But I’d like to throw out a different theory today. If you’ll bare with me for just another five minutes or so, I can prove definitively that this entire situation is the city of Cleveland’s fault.
First of all, the root cause of all these problems doesn’t reside with a single rule change. It goes back much further than that. You know what would immediately wipe away all this controversy about catching a football? If the forward pass never came into the NFL in the first place! Think about it. No forward pass = no players having the burden of catching a pass. It’s so obvious. So let’s go waaaaay back in history on the forward pass.
Please follow along as I use Wikipedia as my source for all quotes you’re about to see:
- “1905 had been a bloody year on the gridiron; the Chicago Tribune reported 18 players had been killed and 159 seriously injured.”
- Wait just a second. 18 people DIED while playing football in 1905? What the hell? I’m going to have to dig deeper into that at some point, but not today. But that fact stopped me in my tracks for about 20 minutes while researching this.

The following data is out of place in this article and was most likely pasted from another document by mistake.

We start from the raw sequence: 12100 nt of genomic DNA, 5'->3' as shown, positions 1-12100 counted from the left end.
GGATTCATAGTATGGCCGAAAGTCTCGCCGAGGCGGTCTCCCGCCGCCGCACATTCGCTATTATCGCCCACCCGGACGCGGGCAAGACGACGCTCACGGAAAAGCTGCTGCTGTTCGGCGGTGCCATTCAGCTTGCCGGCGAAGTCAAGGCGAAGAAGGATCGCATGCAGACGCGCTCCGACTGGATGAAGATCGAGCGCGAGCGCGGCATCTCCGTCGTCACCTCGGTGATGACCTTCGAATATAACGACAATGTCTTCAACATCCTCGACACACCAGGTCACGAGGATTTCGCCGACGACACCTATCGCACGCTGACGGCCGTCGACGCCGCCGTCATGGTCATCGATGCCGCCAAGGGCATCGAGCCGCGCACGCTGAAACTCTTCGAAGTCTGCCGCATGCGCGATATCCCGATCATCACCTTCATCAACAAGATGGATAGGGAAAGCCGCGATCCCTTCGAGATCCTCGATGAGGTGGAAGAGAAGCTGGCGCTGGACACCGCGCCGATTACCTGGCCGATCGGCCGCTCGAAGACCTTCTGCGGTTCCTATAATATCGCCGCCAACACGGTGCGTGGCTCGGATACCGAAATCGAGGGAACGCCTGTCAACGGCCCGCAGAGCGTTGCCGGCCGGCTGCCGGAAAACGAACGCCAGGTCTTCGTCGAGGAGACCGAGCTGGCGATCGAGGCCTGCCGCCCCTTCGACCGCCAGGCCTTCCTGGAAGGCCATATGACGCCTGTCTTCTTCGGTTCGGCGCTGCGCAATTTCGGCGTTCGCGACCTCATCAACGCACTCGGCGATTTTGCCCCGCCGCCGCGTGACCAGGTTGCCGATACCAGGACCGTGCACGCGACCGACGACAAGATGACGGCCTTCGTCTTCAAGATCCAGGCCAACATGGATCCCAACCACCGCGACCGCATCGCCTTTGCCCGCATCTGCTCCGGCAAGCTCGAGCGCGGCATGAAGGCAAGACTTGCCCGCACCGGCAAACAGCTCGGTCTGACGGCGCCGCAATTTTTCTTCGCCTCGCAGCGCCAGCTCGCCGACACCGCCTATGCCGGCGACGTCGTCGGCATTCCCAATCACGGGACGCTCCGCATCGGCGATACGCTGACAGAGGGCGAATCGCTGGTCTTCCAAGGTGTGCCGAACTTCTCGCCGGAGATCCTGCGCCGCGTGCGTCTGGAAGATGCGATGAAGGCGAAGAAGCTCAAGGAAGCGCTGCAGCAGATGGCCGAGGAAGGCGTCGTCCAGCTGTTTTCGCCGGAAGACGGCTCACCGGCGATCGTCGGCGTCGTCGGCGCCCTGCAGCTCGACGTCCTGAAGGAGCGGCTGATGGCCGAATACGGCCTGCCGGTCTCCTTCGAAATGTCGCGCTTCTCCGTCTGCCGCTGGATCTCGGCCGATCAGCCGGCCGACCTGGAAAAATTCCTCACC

- “There were movements to outlaw the game, but U.S. President Theodore Roosevelt personally intervened and demanded that the rules of the game be reformed.”
- Thank you, Teddy. I wish there was some way I could personally repay you for saving football.
- First legal pass: “On September 5, 1906, St. Louis University’s Bradbury Robinson’s first attempt at a forward pass fell incomplete and resulted in a turnover under the 1906 rules.”
- Hold up. In 1906, any pass that was incomplete was a turnover? And we think the current rules are effed up?
- “St. Louis coach Eddie Cochems is to forward passing what the Wright brothers are to aviation and Thomas Edison is to the electric light, according to historians.”
- So all of this controversy over Dez Bryant’s non-catch, Megatron’s non-catch…it’s all this guy’s fault!
- “This is disputed by historian David Nelson and others, who concluded that the first forward passes were thrown on Christmas Day 1905 in a match between two small colleges in Kansas.”
- Ohh, so that’s why we actually celebrate Christmas. Because it’s the birthday of modern football. That makes so much more sense than what the Catholics celebrate Christmas for.